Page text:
Kiribati prolonged lockdown ends work arrangement with German shippers


Hundreds of Kiribati seafarers stranded overseas are pleading with their government to allow them to return home as the country continues to shut its border to international flights.

Captain Tekemaua Kiraua is among 165 seafarers who’ve been in Fiji since March, he says the long wait is affecting their mental health.

“It’s frustrating our crew are not good. There’s a lot of anger. There’s a lot of worries and problems within the family [in Kiribati],” he said.

With a COVID-19 outbreak sweeping Fiji, they’ve been confined to their hotel in Nadi where their meals and room is paid for by the German shipping company they work for.

But since arriving in Fiji their basic wages have stopped and the men can no longer send money home.

“We have kids who go to school, some of our seamen lost their wives they went for another wife…It’s a very sad thing, sitting down here doing nothing, earning nothing and all the time you’re occupied with problems,” he said.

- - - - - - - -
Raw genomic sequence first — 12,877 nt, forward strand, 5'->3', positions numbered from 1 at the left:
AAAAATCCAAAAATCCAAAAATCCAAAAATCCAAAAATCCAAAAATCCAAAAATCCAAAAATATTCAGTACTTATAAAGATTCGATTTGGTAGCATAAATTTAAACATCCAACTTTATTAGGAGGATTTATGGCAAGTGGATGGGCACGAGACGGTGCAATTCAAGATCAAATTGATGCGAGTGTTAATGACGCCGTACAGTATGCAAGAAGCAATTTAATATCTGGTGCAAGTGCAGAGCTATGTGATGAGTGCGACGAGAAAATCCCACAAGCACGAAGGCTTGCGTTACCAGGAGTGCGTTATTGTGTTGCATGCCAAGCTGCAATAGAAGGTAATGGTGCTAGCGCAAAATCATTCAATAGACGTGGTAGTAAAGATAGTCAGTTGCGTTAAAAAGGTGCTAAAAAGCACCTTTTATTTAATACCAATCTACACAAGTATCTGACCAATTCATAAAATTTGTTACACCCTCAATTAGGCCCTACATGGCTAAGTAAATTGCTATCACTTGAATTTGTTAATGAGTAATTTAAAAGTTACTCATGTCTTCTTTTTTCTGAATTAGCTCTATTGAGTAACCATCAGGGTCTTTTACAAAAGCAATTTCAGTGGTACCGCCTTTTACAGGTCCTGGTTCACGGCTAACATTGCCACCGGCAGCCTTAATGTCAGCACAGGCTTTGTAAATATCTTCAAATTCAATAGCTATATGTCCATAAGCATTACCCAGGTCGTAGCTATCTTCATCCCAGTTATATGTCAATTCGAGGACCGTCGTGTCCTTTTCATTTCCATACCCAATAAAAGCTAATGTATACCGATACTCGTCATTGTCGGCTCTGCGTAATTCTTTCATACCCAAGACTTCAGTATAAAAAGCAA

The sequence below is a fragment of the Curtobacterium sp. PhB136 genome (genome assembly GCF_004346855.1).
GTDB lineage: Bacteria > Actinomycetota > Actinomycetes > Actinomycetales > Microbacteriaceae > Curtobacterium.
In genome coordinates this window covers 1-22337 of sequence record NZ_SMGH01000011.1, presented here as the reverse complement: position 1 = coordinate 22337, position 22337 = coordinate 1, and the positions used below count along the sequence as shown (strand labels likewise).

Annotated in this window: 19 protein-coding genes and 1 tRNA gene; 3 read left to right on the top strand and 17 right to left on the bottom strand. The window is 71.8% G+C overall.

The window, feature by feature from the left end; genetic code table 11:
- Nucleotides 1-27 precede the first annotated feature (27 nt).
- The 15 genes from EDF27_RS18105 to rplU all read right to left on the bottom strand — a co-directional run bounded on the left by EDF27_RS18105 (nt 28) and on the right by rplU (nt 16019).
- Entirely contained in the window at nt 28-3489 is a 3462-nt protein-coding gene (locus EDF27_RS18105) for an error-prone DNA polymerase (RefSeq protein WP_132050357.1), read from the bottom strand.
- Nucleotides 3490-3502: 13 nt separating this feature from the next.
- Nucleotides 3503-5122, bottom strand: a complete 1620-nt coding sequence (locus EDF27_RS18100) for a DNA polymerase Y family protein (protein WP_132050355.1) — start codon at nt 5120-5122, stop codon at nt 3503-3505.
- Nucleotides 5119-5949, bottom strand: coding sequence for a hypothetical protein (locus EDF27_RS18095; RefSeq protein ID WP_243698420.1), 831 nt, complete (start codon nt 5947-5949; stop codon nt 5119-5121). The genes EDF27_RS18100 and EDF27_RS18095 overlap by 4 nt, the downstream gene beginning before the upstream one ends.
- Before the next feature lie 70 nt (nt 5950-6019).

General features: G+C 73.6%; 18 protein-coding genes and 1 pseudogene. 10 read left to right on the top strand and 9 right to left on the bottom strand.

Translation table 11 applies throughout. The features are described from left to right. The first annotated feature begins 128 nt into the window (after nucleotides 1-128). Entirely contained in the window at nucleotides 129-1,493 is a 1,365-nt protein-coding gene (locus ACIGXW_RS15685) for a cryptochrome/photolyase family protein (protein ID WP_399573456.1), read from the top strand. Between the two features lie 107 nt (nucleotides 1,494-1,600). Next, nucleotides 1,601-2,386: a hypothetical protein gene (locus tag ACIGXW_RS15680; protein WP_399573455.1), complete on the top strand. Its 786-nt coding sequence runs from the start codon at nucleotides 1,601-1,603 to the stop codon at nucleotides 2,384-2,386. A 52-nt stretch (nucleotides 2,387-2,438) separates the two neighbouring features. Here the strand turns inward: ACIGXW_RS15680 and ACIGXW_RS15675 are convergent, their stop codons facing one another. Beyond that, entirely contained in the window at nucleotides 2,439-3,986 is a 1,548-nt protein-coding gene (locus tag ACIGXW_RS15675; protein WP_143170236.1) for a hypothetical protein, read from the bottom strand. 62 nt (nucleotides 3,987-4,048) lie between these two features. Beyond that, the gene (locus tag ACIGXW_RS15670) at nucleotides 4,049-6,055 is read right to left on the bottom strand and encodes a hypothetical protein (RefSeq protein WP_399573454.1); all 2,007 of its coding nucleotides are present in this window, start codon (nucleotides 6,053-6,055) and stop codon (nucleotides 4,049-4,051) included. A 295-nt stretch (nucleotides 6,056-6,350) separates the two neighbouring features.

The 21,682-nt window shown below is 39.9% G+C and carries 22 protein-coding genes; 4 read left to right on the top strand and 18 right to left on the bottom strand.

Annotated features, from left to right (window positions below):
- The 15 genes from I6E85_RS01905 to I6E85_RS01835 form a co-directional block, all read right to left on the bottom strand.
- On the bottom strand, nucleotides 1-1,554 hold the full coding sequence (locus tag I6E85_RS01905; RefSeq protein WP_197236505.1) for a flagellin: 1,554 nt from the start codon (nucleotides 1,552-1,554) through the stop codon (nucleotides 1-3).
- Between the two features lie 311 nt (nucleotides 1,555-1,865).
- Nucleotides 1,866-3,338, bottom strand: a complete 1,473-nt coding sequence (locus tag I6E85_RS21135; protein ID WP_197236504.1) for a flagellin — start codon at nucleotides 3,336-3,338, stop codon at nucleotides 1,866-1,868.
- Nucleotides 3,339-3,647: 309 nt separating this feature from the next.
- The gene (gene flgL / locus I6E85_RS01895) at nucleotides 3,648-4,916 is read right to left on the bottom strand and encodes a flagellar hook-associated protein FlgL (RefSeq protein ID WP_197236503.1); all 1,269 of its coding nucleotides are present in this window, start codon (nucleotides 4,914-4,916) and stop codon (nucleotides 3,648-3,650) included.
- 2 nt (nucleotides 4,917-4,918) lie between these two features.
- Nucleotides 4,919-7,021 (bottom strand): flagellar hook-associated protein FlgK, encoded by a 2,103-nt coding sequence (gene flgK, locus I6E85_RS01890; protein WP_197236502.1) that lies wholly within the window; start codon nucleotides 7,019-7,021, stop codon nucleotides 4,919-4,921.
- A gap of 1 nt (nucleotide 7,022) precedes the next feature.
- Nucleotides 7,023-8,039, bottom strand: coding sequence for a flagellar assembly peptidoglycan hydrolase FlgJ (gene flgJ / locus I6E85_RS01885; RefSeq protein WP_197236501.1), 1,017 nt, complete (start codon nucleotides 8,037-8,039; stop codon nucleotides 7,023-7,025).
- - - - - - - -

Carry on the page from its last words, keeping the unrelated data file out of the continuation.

As parliament meets this week Captain Kiraua said its important that their situation is raised and discussed to pressure government into allowing them home.

Their situation has prompted a consortium of German shipping companies to terminate a decades long agreement to train and recruit i-Kiribati workers.

The companies said they could no longer recruit workers without a way to return them home and ended the arrangement in June after talks with the government collapsed.

Pastor Matthias Ristau is the Chaplain at the Port of Hamburg in Germany where he is supporting another 20 stranded iKiribati seafarers.

“There are different ways to bring them home, maybe via Australia… It is technically possible, it’s financially possible. It’s just that the government has to make it possible saying yes, we will do it,” he said.

He said the end to the work arrangement means seafarers on Kiribati would effectively lose their jobs and that would have devastated the community.

But he’s still hopeful that a last minute solution can be reached before December, which is when the companies completely pull out of Kiribati.

As parliament meets this week family members, including Captain Kiraua’s wife Aenererei are hoping for good news on the work arrangement with German shippers and on the return of their loved ones.

“My husband is not here, it’s a big burden. And now I am thinking of him, and wishing he is back,” she said..